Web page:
The Sketch: Sensation as MPs start saying what they really think

OVER THE past few days progress on the Northern Ireland Bill has been presented to us as the best cliffhanger in town. Surely our hero would struggle to safety, or something like it, seconds before the final title flashed on screen?

Well, no, unfortunately he slipped and it was Mo Mowlam's job yesterday to manage the audience's sense of anti-climax.

First of all, she said, he might not have fallen all the way to the bottom - a review would now be conducted to see whether some slender sapling, jutting out from the rock face, had arrested his fall. Secondly it was absolutely crucial not to boo the villain, whoever we deemed that to be and however enraged we were by his dastardly deeds. "The last thing the people of Northern Ireland need now is an outbreak of recrimination" she said. Andrew Mackay, for the Conservatives, didn't agree. He not only wanted her to break out the recrimination right away, he also wanted her to deliver it. Could she confirm that the real stumbling block was "non-decommissioning" and could she "lay the blame fairly and squarely on the paramilitaries, loyalist and republican".

Ms Mowlam declined. "I condemn none of them", trying to light a little candle of sectarian tolerance. It was a feeble source of illumination, as members on both sides failed this test of self-restraint. Typically, questions would begin with high-minded ceremonial, the delivery of a garland for Mo or a wreath for the long-suffering people of Northern Ireland, then slipping inexorably towards reproach, with the Toriesblaming Sinn Fein and Labour backbenchers casting unforgiving looks - and equally hard words - at the three Unionists in the chamber.

Mr Lembit Opik, for the Lib Dems, decided to split the difference, leaving the Irish parties out of it altogether and blaming the Conservative frontbench. "Some politicians on the mainland" he said, turning towards them"forget that we are here in the interests of the province, not of ourselves."

It was clear that the peace process was stalled and the two communities - Labour and Conservative - were at each other's throats again. Ms Mowlam was trying to hold the line, but even she became testy, snapping at the Reverend Martin Smyth after he had accused her of spinning.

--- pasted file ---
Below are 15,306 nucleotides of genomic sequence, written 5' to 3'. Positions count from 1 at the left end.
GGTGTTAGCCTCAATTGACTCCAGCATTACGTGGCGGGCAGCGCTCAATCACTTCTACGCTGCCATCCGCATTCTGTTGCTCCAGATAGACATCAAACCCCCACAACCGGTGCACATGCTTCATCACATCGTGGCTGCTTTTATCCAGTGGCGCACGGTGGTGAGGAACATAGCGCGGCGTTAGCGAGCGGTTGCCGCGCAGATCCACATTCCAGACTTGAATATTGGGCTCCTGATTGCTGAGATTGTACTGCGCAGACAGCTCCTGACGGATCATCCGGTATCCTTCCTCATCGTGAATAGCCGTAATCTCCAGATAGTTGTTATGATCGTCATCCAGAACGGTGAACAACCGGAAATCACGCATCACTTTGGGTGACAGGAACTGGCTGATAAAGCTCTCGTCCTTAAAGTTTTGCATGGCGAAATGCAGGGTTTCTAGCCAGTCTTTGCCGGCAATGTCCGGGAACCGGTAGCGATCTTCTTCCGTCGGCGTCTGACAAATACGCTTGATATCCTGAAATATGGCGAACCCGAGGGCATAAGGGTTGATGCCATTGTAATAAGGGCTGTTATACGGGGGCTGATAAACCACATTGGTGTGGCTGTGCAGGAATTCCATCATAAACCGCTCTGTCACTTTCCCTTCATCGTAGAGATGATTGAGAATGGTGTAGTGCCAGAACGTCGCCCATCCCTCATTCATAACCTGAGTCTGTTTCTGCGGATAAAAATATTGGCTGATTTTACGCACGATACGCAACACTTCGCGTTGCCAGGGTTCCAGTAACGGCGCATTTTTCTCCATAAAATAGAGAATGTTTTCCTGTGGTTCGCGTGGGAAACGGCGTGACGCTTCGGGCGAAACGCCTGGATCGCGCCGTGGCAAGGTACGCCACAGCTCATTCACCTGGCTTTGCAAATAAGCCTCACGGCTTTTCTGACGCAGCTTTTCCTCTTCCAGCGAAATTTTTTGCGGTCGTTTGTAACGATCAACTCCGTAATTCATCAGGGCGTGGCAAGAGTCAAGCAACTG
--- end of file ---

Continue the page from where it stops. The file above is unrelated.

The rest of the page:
"Don't believe in it, won't do it" she said briskly, before breaking her own reproach embargo and fingering all the Irish parties for the same crime. Easy to preach goodwill and understanding, much harder to practice it, particularly under persistent low-level heckling.

At one point, as Tory backbenchers sniped away about prisoner releases, she uttered an unearthly gurgling moan at the dispatch box, as if the build-up of exasperation had finally exceeded some pre-set safety level and blown a release valve. Just in time, frankly, since William Thompson (Raving Loonionist Party) stood up shortly afterwards to demonstrate the impermeable self-righteousness of some of those she has had to deal with. He, alone in the chamber it seemed, was happy to dance on the grave of the Good Friday Agreement. It was simply nonsense, he declared, and "will never work".

"Neanderthal man!" shouted a Labour MP over the hubbub of contempt * the sound of disappointment at last finding a satisfactory perch on which to rest. Later in the afternoon John Redwood told Mr Prescott that he felt sorry for him, during an Opposition debate on transport policy.

I felt sorry for Mr Prescott too, since he was in good form, marshalling his statistics with combative assurance. One might almost have used the word "articulate". Why sorry then? Because there was scarcely a journalist in the House to see it and nobody will believe me when I tell them.

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